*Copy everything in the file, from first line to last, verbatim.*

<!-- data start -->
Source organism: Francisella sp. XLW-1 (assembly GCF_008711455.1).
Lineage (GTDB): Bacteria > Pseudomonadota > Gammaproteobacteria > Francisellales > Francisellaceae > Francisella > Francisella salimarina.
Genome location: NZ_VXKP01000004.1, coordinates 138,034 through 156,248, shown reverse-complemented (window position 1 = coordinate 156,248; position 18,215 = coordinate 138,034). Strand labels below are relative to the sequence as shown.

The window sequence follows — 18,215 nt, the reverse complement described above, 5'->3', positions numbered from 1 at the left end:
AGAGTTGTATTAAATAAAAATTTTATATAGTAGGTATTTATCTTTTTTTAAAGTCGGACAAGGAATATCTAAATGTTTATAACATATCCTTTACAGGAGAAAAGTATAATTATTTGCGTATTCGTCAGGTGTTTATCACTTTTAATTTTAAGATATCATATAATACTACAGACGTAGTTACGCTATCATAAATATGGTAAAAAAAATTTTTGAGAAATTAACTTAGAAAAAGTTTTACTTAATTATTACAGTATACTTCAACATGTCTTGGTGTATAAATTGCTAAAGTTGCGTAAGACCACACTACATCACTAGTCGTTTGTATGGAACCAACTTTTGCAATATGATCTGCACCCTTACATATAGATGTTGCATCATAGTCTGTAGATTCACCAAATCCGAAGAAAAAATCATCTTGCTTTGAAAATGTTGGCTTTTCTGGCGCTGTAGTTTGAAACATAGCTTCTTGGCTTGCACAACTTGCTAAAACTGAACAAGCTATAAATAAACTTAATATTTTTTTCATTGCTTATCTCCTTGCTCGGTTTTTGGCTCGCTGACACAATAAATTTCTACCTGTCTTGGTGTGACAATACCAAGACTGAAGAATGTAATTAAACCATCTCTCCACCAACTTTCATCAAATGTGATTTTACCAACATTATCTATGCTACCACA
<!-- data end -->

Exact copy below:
Source organism: Francisella sp. XLW-1 (assembly GCF_008711455.1).
Lineage (GTDB): Bacteria > Pseudomonadota > Gammaproteobacteria > Francisellales > Francisellaceae > Francisella > Francisella salimarina.
Genome location: NZ_VXKP01000004.1, coordinates 138,034 through 156,248, shown reverse-complemented (window position 1 = coordinate 156,248; position 18,215 = coordinate 138,034). Strand labels below are relative to the sequence as shown.

The window sequence follows — 18,215 nt, the reverse complement described above, 5'->3', positions numbered from 1 at the left end:
AGAGTTGTATTAAATAAAAATTTTATATAGTAGGTATTTATCTTTTTTTAAAGTCGGACAAGGAATATCTAAATGTTTATAACATATCCTTTACAGGAGAAAAGTATAATTATTTGCGTATTCGTCAGGTGTTTATCACTTTTAATTTTAAGATATCATATAATACTACAGACGTAGTTACGCTATCATAAATATGGTAAAAAAAATTTTTGAGAAATTAACTTAGAAAAAGTTTTACTTAATTATTACAGTATACTTCAACATGTCTTGGTGTATAAATTGCTAAAGTTGCGTAAGACCACACTACATCACTAGTCGTTTGTATGGAACCAACTTTTGCAATATGATCTGCACCCTTACATATAGATGTTGCATCATAGTCTGTAGATTCACCAAATCCGAAGAAAAAATCATCTTGCTTTGAAAATGTTGGCTTTTCTGGCGCTGTAGTTTGAAACATAGCTTCTTGGCTTGCACAACTTGCTAAAACTGAACAAGCTATAAATAAACTTAATATTTTTTTCATTGCTTATCTCCTTGCTCGGTTTTTGGCTCGCTGACACAATAAATTTCTACCTGTCTTGGTGTGACAATACCAAGACTGAAGAATGTAATTAAACCATCTCTCCACCAACTTTCATCAAATGTGATTTTACCAACATTATCTATGCTACCACA